First of all I’d pick Graham Norton. I think he’s hilarious and he’s interviewed so many famous people he’d never run out of entertaining stories. We could rely on him to make witty remarks about the other contestants too. Next I’d choose Kate Bush. I love her voice, although I know it’s a little like Marmite. We could duet around the camp fire and annoy everyone else. She could teach me her dance moves too – they’re about the only dance moves I stand any chance of learning. Dara O’Briain is my next choice, mainly because he’s very funny, plus he has a talent for science, which I’m really bad at, and I might as well use my time in the jungle to learn something new.
And finally, I’d choose an author. This is the hardest choice of all because there are so many wonderful authors I admire to choose from. I’m going to plump for Patricia Cornwell. I could spend hours picking her brains about police and forensic procedures. Then I might try my hand at writing a detective novel when I’d escaped from the jungle (I secretly want to be Ian Rankin). Ms Cornwell could entertain us too, with imaginative ways to bump off the most annoying contestant – hypothetically, of course. Hopefully, the most annoying wouldn’t be any of my chosen companions – or worse, me!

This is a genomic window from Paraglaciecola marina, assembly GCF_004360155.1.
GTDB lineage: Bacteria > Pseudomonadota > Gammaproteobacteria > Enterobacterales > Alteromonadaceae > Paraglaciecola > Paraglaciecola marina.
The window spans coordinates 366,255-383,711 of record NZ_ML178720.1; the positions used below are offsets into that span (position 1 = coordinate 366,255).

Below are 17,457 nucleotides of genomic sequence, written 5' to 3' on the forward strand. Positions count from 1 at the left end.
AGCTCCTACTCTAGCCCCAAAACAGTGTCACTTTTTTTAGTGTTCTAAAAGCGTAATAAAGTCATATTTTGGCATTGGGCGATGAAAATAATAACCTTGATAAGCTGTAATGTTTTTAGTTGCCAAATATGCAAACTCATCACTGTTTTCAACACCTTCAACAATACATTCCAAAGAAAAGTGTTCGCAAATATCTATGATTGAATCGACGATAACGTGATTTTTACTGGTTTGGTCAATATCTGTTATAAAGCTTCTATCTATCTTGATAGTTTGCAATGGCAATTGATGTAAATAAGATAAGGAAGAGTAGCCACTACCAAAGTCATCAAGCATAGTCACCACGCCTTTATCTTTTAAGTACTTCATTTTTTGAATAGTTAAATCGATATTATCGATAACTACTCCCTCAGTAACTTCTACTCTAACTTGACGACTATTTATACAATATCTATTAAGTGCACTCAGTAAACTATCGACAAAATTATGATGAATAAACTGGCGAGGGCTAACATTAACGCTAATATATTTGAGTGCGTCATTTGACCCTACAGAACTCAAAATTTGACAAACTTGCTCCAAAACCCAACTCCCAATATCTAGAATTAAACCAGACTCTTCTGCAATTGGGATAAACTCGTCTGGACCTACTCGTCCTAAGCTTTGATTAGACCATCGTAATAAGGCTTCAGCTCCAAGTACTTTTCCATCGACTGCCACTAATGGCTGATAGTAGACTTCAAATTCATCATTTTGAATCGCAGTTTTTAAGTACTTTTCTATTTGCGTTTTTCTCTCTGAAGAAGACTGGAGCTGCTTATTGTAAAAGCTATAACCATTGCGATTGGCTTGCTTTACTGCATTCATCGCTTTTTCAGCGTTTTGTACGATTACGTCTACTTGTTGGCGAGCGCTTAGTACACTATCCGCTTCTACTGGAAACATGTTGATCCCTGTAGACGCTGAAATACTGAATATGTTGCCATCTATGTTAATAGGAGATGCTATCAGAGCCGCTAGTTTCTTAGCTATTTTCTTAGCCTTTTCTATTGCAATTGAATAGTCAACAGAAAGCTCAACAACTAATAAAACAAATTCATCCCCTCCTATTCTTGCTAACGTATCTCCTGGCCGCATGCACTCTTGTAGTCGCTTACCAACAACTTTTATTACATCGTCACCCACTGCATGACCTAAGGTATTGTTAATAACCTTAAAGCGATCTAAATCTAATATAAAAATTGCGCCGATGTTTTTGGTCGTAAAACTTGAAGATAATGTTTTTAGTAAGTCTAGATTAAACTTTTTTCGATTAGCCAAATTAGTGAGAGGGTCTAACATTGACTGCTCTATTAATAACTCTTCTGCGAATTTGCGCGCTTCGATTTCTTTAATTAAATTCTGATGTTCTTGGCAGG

NotThomas cover final front only

The lady’s here.
The lady with the big bag. She’s knocking on the front door. She’s knocking and knocking. I’m not opening the door. I’m not letting her in. I’m behind the black chair.
I’m waiting for her to go away.